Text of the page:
Founded in 1878, the Yale Daily News is America’s oldest college newspaper. The News is editorially and financially independent, serving the Yale and New Haven communities, publishing Monday through Friday during the school year. In addition to the daily newspaper, the News publishes several special issues each year including a Yale-Harvard Game Day Issue, Commencement Issue, and First Year Issue in collaboration with Yale’s community centers and affiliated student groups. The News also publishes a weekly Friday supplement, WEEKEND and the Yale Daily News Magazine.
Often referred to as “the city’s picture newspaper” because of its early use of photographic images, the News has a rich and varied history. Originally, it was a tabloid, the first of its kind in the United States, with sensational coverage of crime and scandal. It also emphasized politics and social intrigue, from the Teapot Dome scandal to Wallis Simpson’s romance with King Edward VIII, and was an early user of the Associated Press wirephoto service.
Today, the News is one of the most highly read newspapers in the country and is published every weekday afternoon at 450 West 33rd Street (known as Manhattan West) in downtown Manhattan. It maintains local bureaus in the Bronx, Brooklyn, Queens, and Staten Island, within City Hall at One Police Plaza, and at the various city and federal courthouses. It is also the parent company of television and radio stations including WPIX, the flagship station whose call letters derive from the News’ nickname; and WFAN-FM, which carries the FM simulcast of its namesake AM radio station.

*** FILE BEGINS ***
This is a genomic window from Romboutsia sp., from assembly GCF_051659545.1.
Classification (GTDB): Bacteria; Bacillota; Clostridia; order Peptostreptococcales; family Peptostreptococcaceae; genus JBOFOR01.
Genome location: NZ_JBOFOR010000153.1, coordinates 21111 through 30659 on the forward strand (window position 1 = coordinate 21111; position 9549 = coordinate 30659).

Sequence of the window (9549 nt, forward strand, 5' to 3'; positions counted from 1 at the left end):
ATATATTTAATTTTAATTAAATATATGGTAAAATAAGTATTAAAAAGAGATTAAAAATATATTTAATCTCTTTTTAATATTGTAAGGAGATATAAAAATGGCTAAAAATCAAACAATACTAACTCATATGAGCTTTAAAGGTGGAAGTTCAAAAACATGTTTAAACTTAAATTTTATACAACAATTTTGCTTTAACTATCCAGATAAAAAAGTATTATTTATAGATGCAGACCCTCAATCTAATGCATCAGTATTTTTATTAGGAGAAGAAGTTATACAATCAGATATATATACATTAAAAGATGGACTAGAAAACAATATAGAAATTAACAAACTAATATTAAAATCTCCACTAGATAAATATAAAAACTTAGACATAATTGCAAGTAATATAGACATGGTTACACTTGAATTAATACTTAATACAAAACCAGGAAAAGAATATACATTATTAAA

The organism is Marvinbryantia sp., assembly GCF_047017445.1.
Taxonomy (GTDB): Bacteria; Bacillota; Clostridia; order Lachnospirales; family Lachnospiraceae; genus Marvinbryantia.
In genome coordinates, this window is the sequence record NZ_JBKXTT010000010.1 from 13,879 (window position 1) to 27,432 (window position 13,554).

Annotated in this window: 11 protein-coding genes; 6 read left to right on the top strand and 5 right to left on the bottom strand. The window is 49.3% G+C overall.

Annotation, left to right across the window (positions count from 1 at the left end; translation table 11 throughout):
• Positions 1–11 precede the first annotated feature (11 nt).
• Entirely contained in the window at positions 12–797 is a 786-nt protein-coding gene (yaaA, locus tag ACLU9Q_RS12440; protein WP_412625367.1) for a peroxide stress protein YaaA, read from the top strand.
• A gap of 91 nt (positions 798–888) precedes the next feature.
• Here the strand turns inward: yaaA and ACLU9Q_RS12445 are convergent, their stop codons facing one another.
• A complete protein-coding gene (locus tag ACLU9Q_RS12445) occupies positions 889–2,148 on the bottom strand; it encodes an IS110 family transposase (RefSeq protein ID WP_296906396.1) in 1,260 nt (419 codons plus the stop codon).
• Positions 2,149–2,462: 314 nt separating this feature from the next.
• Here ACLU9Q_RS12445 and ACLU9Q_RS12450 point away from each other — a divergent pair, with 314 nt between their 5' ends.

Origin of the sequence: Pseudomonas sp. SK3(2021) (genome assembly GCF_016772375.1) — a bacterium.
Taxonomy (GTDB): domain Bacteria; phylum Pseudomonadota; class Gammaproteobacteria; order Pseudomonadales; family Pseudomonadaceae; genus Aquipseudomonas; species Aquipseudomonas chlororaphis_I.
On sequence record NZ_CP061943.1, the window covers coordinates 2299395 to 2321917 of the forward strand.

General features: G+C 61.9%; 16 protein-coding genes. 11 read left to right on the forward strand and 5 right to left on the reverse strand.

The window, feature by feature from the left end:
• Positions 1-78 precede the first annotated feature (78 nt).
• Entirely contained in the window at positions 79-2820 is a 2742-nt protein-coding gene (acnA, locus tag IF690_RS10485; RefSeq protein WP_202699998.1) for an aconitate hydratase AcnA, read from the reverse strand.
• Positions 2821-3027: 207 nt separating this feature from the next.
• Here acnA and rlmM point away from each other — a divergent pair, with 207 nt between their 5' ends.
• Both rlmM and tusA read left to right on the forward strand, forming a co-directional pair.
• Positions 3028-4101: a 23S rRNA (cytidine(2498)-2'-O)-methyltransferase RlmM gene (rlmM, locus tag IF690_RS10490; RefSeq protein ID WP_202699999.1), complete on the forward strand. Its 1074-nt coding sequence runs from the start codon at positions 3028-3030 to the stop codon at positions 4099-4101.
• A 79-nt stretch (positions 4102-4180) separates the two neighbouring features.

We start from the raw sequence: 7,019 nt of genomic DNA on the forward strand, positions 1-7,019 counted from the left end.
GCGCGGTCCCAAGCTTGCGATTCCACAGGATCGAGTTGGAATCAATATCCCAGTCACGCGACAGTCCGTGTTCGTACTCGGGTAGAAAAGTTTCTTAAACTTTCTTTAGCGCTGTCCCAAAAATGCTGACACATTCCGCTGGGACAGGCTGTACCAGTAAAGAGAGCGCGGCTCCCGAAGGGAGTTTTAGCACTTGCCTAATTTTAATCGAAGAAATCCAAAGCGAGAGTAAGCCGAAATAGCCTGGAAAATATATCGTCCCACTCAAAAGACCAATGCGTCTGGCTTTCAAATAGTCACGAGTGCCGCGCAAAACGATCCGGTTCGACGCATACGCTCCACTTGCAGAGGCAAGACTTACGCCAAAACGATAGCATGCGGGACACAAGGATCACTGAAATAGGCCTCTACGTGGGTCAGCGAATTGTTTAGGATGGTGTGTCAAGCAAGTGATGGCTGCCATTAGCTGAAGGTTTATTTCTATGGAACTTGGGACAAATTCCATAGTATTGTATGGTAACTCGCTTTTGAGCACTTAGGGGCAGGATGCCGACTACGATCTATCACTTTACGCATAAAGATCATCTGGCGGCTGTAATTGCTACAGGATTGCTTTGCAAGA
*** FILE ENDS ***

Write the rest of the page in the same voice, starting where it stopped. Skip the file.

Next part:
The News’s editorial stance is flexible, tending to be moderate to liberal, though it has a high-minded, populist legacy. It is frequently contrasted with the right-wing New York Post.
Students will gain an understanding of the historical context of the newspaper’s name, logo and masthead design. They will learn how the News became a prominent force in the American journalism industry and examine the evolution of the newspaper’s political leanings. In addition, students will explore the controversy over an ad for Liberty Mutual that some say shows racism against African-Americans and other minorities. They will also find out why the newspaper is so passionate about its mission to cover the whole city of New York, and how its reporters and editors work together to create a unique and recognizable voice that continues to stand for fairness and integrity.